Lots of people decide to start their own online selling businesses, but many fail to consider the risks that can come with success. Chief amongst these is having your business affected by an emergency, business disaster, or failure of some kind once you're already completely dependent on the income.
To prepare for this kind of risk, savvy sellers begin to think in terms of redundancy and preparedness or, to use an alternate phrase, creating an eBay selling "emergency kit."
If you haven't ever thought along these lines, here is a list of items to consider acquiring or preparations to consider making once your eBay business is successful enough that you've begun to rely on the revenue that it generates for some or all of your income.
- A second or extra computer. These days, computers go down all too easily due to hardware failures, malware, or other problems. Having a backup to continue to operate and provide customer service without interruption is a no-brainer, since this is one of the failures or issues an eBay seller is most likely to encounter.
- A fallback internet connection. This can seem like a more difficult and costly preparation to make to many sellers, but if you're relying on a typical broadband connection, a cable or DSL line or piece of infrastructure that goes dark and leaves you without connectivity for a week while the utility company repairs it can be a serious hardship. The easiest option here is to rely on mobile phone data and tethering on an emergency basis if your main connection goes downbut for this to help you in an emergency, you'll need to know how to quickly use and activate this feature, so do your research beforehand.
- A spare or backup printer and printer supplies. For printing packing slips and shipping labels, a spare or backup printer and maintaining a good-sized cache of related printing supplies (toner or ink, paper or labels) will keep you humming along if your main printer goes down or a supplies company or manufacturer runs out of stock.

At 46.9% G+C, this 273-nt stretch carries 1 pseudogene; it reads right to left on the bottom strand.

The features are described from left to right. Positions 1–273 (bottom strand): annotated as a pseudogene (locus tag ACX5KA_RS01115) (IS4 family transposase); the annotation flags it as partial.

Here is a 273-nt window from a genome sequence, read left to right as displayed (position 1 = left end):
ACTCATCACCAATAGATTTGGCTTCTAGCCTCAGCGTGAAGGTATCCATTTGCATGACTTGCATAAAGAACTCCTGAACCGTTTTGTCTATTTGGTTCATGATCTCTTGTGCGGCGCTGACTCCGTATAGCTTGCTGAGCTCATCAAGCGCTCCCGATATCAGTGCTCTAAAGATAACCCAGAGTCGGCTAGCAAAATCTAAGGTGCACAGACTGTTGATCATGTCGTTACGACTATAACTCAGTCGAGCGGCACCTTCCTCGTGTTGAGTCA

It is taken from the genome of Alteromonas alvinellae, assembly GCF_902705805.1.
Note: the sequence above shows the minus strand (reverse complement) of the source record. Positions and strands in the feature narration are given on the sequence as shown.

- A backup camera and needed accessories. Cameras can and do "go offline," so operating without one can put you at risk for losing a day or more of listing as you work to replace a bad one so that you can continue to take product photos. Keep a spare on hand along with anything that you need to operate it.
- An uninterruptable or alternate power supply and spare AC adapters. Power outages are more common than most sellers care to remember when things are going well. Having a UPS, solar power adequate to operate your laptop computer and mobile tethering device, and/or spare AC adapters for all of your devices can keep you operating in case of power grid or charging device failures that would otherwise take you offline.
- Reserve packaging materials. Keep a reserve of extra packing materials on hand and you'll never find yourself a day or more behind on shipping for lack or unavailability of supplies, even when unexpected surges in business happen.
- Good (preferably offsite) daily backups. If you can afford a monthly cloud-based backup service, perfect. If not, at least maintain a backup or two using external storage. Extra copies of your business operations data and files are critical, but so are things like your contacts and suppliers lists. Don't just decide what to back up on an ad-hoc basis; watch yourself operate and make a list over several days of every kind of data that you have that is critical to the operation of your business and back all of it up so that your run isn't ended by a simple hard drive failure.
- Alternate service providers. Even if you don't maintain accounts or ongoing relationships with them, it's a good idea to have a backup researched and ready-to-go for every service provider that is critical to your business, from suppliers and fulfillment partners to shippers and utility companies, just in case you lose one to circumstance, business failure, or some other issue.
- Stored and protected passwords and legal documents. It's never pleasant to think about, but if you should become incapacitated in some way, it's important that someone elsesomeone that you trusthave access to your account passwords and important documents so that your business can continue until you return or so that loose ends can be clealy resolved if, for any reason, you can't or don't.
Most of these measures will probably never be needed, but even so, don't let yourself be tempted to go without them on those grounds. If you're a seller that relies on your eBay income for a living and you are affected by a need for any of these measures, not having them in place will only magnify the emergencyand could mark an unexpected, unintended end to your business once all of the consequences and details of the event play out.